MAIN MENU

OK, admit it, how many of you watched the movie “Outbreak” at some point since the beginning of March? The 1995 Ebola-virus-battling blockbuster soared into the Netflix top 5 this past spring.

Amidst all the frenetic action, perhaps one of the most compelling scenes in the movie (spoiler alert) occurs when a character removes his hazmat mask in the presence of his severely infected and contagious ex-wife. Within the context of our highly sanitized cultural mindset these days, it’s an especially striking display of compassion.

If that movie script were converted into a Bible times feature, the epidemic wouldn’t be Ebola or Coronavirus. No, the headliner transmittable disease in those days went by a different name: Leprosy.

Anyone with a Sunday School background grew up with a healthy fear and awe of leprosy. We knew it as the dreaded and usually incurable affliction mentioned in so many well-known Bible stories -- both Old and New Testament. We learned it was a lingering condition that disfigured its victims over time, eventually leading to death. We also learned that God used leprosy to symbolize sin, and the debilitating influence of sin in a person’s life. Symptoms may start with only small blemishes, but slowly it invades and corrupts the whole body.

In Luke 5, Jesus encounters a man with an advanced case of leprosy, and like that scene in “Outbreak,” it was a beautiful display of compassion for someone in desperate need of hope and healing.

The fact that Jesus was even in the vicinity of this poor man is a testimony to our Lord’s great compassion. Lepers lived on the outskirts of town in lonesome, destitute areas. The general population would avoid these outcasts of society at all costs -- and for good reason. In those days, leprosy was essentially a death sentence, both physically and emotionally. 


Leviticus 13 gives us a glimpse of the fear ancient cultures had for this disease. Anyone suspected of having leprosy was to be examined by a priest (the CDC testing station of the day). Situations involving confirmed infections required extreme social distancing. Leprosy cases weren’t given a prescription and sent home to recover. They were forced into total isolation from society, in most case, for the rest of their lives. They were ordered to wear torn clothing as a visual warning of their condition, and cry out “Unclean!” if anyone approached.

So we can be sure Jesus didn’t just bump into this man by accident in His travels. He made a point of passing through a highly virulent area, and intentionally put Himself in contact with the most disheveled and unclean of society.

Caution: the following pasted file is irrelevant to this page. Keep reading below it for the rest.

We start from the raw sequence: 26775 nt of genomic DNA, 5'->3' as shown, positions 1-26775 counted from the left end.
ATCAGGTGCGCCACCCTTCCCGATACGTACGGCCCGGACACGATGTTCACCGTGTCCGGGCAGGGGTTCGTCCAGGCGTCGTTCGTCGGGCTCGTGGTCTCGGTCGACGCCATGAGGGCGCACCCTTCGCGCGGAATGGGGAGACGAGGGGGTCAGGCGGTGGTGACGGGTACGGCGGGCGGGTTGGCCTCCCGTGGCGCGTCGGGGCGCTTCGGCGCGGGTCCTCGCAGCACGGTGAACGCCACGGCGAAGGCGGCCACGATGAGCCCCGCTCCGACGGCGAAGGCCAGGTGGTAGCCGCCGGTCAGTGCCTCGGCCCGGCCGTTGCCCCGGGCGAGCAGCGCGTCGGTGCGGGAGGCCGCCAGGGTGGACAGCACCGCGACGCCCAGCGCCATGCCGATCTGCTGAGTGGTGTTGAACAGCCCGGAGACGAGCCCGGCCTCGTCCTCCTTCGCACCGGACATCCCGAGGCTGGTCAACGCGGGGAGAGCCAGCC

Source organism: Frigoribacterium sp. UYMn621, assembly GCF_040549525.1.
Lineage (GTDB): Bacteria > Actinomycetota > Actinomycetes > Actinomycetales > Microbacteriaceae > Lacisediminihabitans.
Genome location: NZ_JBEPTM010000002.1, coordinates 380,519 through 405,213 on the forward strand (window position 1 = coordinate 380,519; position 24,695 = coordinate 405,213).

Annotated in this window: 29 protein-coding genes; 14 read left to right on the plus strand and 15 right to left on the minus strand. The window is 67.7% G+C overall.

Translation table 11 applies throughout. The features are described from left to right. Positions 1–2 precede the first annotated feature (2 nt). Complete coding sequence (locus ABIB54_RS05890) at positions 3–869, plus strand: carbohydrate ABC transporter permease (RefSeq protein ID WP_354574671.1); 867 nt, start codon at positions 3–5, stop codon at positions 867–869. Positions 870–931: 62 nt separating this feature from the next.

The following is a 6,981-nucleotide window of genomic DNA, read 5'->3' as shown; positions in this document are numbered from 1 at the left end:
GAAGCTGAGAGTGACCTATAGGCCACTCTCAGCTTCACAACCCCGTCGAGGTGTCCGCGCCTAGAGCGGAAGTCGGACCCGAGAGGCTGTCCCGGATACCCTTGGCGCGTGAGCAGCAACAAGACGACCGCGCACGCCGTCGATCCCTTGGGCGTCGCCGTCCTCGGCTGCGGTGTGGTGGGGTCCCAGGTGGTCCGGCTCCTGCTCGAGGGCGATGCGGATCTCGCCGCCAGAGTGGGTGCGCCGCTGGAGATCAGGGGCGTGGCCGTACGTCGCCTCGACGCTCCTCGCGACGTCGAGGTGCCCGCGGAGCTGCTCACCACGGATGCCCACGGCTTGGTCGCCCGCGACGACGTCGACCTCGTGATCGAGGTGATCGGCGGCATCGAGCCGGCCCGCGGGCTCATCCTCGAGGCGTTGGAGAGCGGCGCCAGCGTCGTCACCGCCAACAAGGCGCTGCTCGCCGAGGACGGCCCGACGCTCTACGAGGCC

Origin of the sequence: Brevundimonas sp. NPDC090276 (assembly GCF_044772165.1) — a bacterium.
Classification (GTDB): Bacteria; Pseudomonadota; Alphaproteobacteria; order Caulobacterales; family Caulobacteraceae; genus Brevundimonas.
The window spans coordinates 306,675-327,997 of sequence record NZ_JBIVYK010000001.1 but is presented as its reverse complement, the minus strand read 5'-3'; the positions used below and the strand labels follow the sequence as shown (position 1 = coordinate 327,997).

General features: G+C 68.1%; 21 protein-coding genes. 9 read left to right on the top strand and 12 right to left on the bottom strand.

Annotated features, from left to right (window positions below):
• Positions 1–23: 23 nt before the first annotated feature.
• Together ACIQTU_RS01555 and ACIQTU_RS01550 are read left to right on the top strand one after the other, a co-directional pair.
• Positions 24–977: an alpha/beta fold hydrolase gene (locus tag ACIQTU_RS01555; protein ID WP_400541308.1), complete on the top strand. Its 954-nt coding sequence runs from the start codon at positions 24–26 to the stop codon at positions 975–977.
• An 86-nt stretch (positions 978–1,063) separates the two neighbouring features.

As this desperate man looked into the eyes of Jesus, he saw something he surely hadn’t seen from another human for many years. Instead of the usual revulsion, he saw sympathy. Instead of fear, he saw love. So he bowed his face to the ground and begged for healing, “Lord, if you are willing, you can heal me and make me clean.” Jesus reached out and touched the man and said, “I am willing - be healed!” And instantly the leprosy disappeared.  (vs 12-13)

Imagine the joy this man felt in the compassionate, healing touch of another person. Many people have experienced mild isolation anxiety after a few months of COVID regulations, but this man had most certainly been secluded and all but forgotten for years. He could now finally rejoin society, share meals with family and friends, and live a normal life.

Are we willing to follow the Lord’s compassionate example? There are many individuals in this world who have been disfigured, wounded and scarred, both physically and spiritually. No one is immune to the potential “infection of sin” that leprosy so often pictures in the Bible. Are we open to those people who are crying out for help? Do we intentionally go out of our way to seek those who are in need -- even those we might deem “unclean” or “beyond hope?”

Jesus did. And it was a life changing experience.

In many cases, Christians tend to avoid non-Christians and/or those who have fallen far away from God. At times we can treat them like lepers. Yes, our level of interaction requires careful thought and discernment both physically (given the continuing health concerns), and spiritually (2 Corinthians 6:14). But if we want to show the true love of Christ to others, we must reach out and “touch” the unclean. Because of His great compassion, Jesus repeatedly offered kindness and help to people in situations that others might carefully avoid.

As many of us begin to return to more social interaction in one form or another, it’s a good time to evaluate how God would like us to show His love to the hurting world. Who in your life needs to be “touched”? Can our increasing interactions be more mindful and meaningful from an eternal perspective than they were before?

Jesus modeled this for his disciples in Matthew 9. As followers of Jesus, we should do the same.

“Matthew invited Jesus and his disciples to his home as dinner guests, along with many tax collectors and other disreputable sinners. But when the Pharisees saw this, they asked his disciples, “Why does your teacher eat with such scum?” When Jesus heard this, he said, “Healthy people don’t need a doctor—sick people do.” Then he added, “Now go and learn the meaning of this Scripture: ‘I want you to show mercy, not offer sacrifices.’ For I have come to call not those who think they are righteous, but those who know they are sinners.” (Matthew 9:10-13)

- Ron Reid

Like or Share this post on Facebook

Comments are closed.